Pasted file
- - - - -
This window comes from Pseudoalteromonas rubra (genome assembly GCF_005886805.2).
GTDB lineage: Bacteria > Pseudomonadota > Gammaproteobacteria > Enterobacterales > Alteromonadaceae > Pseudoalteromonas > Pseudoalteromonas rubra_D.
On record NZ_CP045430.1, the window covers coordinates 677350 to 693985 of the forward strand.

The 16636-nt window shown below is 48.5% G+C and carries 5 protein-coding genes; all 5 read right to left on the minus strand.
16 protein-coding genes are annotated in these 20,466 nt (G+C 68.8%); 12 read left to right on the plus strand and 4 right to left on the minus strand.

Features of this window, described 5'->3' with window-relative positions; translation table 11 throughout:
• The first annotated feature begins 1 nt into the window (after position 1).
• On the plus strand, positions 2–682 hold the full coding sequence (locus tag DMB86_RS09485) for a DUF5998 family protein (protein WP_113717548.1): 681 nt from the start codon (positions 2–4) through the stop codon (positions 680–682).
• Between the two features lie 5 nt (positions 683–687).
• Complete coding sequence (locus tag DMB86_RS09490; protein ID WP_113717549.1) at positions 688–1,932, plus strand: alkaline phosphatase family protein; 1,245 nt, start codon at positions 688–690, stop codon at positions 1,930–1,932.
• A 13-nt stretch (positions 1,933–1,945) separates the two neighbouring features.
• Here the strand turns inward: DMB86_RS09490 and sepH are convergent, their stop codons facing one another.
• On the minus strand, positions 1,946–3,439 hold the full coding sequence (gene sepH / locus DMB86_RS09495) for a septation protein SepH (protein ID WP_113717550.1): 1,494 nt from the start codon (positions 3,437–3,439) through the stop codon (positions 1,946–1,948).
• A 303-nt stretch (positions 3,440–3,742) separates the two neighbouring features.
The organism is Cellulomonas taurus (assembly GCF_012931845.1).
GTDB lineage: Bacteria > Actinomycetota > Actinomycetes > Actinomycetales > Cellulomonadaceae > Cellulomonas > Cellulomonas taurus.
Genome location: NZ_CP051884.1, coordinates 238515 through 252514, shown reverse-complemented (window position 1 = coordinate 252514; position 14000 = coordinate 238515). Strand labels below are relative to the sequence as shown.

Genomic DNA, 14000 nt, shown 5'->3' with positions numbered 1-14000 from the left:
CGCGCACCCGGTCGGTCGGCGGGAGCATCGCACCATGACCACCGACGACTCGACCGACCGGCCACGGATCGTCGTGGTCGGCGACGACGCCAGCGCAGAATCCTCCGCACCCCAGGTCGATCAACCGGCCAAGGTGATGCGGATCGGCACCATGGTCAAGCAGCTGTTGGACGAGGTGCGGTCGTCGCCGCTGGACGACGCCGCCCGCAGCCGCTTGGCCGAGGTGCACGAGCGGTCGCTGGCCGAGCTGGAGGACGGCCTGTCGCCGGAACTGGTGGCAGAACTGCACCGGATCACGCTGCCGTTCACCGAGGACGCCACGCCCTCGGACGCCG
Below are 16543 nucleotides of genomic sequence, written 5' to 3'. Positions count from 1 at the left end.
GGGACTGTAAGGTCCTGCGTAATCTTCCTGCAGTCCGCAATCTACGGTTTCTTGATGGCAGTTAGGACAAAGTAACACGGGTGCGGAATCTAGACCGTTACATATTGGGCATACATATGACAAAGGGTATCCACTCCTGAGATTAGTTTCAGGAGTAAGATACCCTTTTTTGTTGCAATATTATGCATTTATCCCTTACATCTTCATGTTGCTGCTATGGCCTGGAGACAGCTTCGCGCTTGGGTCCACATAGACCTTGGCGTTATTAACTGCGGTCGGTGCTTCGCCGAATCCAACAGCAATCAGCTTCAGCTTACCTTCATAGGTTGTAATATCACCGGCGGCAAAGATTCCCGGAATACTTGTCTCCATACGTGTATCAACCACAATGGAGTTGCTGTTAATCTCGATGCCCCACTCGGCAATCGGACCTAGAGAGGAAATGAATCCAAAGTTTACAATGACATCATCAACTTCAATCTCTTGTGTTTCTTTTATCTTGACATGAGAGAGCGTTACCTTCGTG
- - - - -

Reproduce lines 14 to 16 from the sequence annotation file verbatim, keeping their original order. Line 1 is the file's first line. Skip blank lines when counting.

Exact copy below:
• A 303-nt stretch (positions 3,440–3,742) separates the two neighbouring features.
The organism is Cellulomonas taurus (assembly GCF_012931845.1).
GTDB lineage: Bacteria > Actinomycetota > Actinomycetes > Actinomycetales > Cellulomonadaceae > Cellulomonas > Cellulomonas taurus.